Locomotive back on track thanks to restoration work

A steam locomotive has re-entered passenger service following a six-year restoration project.

Friday, 24th May 2019, 11:00 am
The 401 steam locomotive is now back in use at Stephenson Railway Museum.

The 401, one of a class of three locomotives built by W G Bagnall for the Port Talbot Steelworks in 1951, was one of the most technically advanced steam locomotives of its time.

It can now be seen at Stephenson Railway Museum in North Shields.

Built to compete with diesel engines, the three locomotives – named Victor, Vulcan and Valiant – performed above and beyond the requirements of their original design specification. But by 1957 all three were replaced by Brush Bagnall diesel locomotives.

Valiant was acquired by the National Coal Board for its collieries in South Wales until it was scrapped in 1967, whereas Vulcan and Victor were sold to the Austin Motor Company Ltd for use at its Longbridge plant in Birmingham.

In 1973, they were transferred to the West Somerset Railway, a heritage branch line of the old Great Western Railway.

In 1986, Stephenson Railway Museum acquired Vulcan where it remained in regular use until December 2008 when problems with its firebox caused the locomotive to be placed on static display to await restoration.

Arts Council England capital funding was used by Tyne & Wear Archives & Museums to cover the major repair costs.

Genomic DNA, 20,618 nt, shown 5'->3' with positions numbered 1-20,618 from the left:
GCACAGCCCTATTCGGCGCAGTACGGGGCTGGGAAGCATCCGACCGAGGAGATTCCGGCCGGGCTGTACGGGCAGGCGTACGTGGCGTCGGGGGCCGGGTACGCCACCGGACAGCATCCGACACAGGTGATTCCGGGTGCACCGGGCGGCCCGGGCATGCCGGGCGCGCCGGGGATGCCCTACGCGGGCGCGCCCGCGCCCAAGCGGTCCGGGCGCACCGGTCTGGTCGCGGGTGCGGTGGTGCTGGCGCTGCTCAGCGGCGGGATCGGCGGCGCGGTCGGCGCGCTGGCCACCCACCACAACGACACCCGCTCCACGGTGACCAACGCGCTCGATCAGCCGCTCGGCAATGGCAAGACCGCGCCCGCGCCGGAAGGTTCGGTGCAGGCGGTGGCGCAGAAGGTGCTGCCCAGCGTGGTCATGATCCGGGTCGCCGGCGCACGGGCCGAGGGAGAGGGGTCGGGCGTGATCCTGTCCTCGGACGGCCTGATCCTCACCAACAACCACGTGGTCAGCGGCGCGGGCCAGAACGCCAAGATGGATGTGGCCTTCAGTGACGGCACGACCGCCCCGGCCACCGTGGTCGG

Volunteers of the North Tyneside Steam Railway Association (NTSRA) fully stripped the locomotive down, and the boiler was sent away to the North Norfolk Railway for installation of a new inner firebox, as well as repairs to the barrel.

New tyres were fitted after the NTSRA raised more than £4,000 and the locomotive was then gradually rebuilt over the past 15 months. It finally re-entered service last month, hauling the museum’s vintage 1950s passenger carriages.

Geoff Woodward, Museum Manager for Stephenson Railway Museum, said: “401 is an extremely popular engine and it’s wonderful to have it back pulling passenger trains, thanks to Arts Council England funding and the phenomenal hard work of the Museum’s volunteers.”

Michael Darling, Chairman of the North Tyneside Steam Railway Association, said: “The volunteers of the NTSRA have worked tirelessly to bring 401 back in to traffic. We consider ourselves very lucky to be able to operate what is arguably one of the most advanced industrial steam locomotives built in Britain.”

SRM is open every weekend from until November 3, and every day during school holidays. Heritage train rides are available on Sundays, Bank Holidays and Thursdays during school holidays.

Entry to the Museum is free (donations welcome), charges for heritage train rides apply. For full details, please visit www.stephensonrailwaymuseum.org.uk